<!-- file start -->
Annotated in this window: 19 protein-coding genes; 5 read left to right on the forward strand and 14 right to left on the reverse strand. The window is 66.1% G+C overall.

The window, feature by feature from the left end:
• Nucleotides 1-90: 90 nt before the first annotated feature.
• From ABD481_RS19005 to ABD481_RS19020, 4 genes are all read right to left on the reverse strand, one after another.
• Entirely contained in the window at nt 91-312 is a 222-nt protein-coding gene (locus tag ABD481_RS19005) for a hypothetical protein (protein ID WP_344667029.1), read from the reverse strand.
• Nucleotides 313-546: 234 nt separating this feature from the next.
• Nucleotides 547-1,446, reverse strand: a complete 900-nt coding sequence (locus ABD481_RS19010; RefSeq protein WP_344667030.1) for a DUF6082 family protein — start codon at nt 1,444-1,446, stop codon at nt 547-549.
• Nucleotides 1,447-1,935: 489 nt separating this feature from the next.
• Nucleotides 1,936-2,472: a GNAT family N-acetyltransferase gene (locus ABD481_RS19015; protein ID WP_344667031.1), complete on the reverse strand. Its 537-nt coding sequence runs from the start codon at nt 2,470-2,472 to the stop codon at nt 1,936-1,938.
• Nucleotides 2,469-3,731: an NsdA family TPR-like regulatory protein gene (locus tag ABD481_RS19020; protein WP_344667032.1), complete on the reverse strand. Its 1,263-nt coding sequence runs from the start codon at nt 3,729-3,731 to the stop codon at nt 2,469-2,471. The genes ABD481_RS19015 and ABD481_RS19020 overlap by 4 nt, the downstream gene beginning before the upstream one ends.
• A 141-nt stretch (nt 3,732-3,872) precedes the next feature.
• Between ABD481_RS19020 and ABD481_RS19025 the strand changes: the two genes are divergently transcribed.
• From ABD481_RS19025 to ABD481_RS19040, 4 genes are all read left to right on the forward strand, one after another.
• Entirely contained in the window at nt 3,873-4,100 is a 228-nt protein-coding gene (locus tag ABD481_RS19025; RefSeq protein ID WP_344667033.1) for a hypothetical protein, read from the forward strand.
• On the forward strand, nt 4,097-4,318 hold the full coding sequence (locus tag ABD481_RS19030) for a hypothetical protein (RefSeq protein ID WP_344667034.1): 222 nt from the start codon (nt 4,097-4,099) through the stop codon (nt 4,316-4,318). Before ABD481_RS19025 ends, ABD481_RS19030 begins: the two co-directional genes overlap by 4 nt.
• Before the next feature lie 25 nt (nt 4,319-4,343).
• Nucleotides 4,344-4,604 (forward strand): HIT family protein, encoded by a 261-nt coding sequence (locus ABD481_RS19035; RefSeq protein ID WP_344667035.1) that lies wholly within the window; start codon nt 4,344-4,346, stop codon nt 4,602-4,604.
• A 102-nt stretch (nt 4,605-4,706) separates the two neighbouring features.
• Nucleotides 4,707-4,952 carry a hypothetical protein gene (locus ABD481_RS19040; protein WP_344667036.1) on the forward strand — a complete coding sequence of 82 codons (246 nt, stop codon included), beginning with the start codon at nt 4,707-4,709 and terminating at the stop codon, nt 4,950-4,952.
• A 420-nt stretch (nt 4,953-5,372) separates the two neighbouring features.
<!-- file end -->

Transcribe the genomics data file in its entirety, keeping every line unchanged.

Annotated in this window: 19 protein-coding genes; 5 read left to right on the forward strand and 14 right to left on the reverse strand. The window is 66.1% G+C overall.

The window, feature by feature from the left end:
• Nucleotides 1-90: 90 nt before the first annotated feature.
• From ABD481_RS19005 to ABD481_RS19020, 4 genes are all read right to left on the reverse strand, one after another.
• Entirely contained in the window at nt 91-312 is a 222-nt protein-coding gene (locus tag ABD481_RS19005) for a hypothetical protein (protein ID WP_344667029.1), read from the reverse strand.
• Nucleotides 313-546: 234 nt separating this feature from the next.
• Nucleotides 547-1,446, reverse strand: a complete 900-nt coding sequence (locus ABD481_RS19010; RefSeq protein WP_344667030.1) for a DUF6082 family protein — start codon at nt 1,444-1,446, stop codon at nt 547-549.
• Nucleotides 1,447-1,935: 489 nt separating this feature from the next.
• Nucleotides 1,936-2,472: a GNAT family N-acetyltransferase gene (locus ABD481_RS19015; protein ID WP_344667031.1), complete on the reverse strand. Its 537-nt coding sequence runs from the start codon at nt 2,470-2,472 to the stop codon at nt 1,936-1,938.
• Nucleotides 2,469-3,731: an NsdA family TPR-like regulatory protein gene (locus tag ABD481_RS19020; protein WP_344667032.1), complete on the reverse strand. Its 1,263-nt coding sequence runs from the start codon at nt 3,729-3,731 to the stop codon at nt 2,469-2,471. The genes ABD481_RS19015 and ABD481_RS19020 overlap by 4 nt, the downstream gene beginning before the upstream one ends.
• A 141-nt stretch (nt 3,732-3,872) precedes the next feature.
• Between ABD481_RS19020 and ABD481_RS19025 the strand changes: the two genes are divergently transcribed.
• From ABD481_RS19025 to ABD481_RS19040, 4 genes are all read left to right on the forward strand, one after another.
• Entirely contained in the window at nt 3,873-4,100 is a 228-nt protein-coding gene (locus tag ABD481_RS19025; RefSeq protein ID WP_344667033.1) for a hypothetical protein, read from the forward strand.
• On the forward strand, nt 4,097-4,318 hold the full coding sequence (locus tag ABD481_RS19030) for a hypothetical protein (RefSeq protein ID WP_344667034.1): 222 nt from the start codon (nt 4,097-4,099) through the stop codon (nt 4,316-4,318). Before ABD481_RS19025 ends, ABD481_RS19030 begins: the two co-directional genes overlap by 4 nt.
• Before the next feature lie 25 nt (nt 4,319-4,343).
• Nucleotides 4,344-4,604 (forward strand): HIT family protein, encoded by a 261-nt coding sequence (locus ABD481_RS19035; RefSeq protein ID WP_344667035.1) that lies wholly within the window; start codon nt 4,344-4,346, stop codon nt 4,602-4,604.
• A 102-nt stretch (nt 4,605-4,706) separates the two neighbouring features.
• Nucleotides 4,707-4,952 carry a hypothetical protein gene (locus ABD481_RS19040; protein WP_344667036.1) on the forward strand — a complete coding sequence of 82 codons (246 nt, stop codon included), beginning with the start codon at nt 4,707-4,709 and terminating at the stop codon, nt 4,950-4,952.
• A 420-nt stretch (nt 4,953-5,372) separates the two neighbouring features.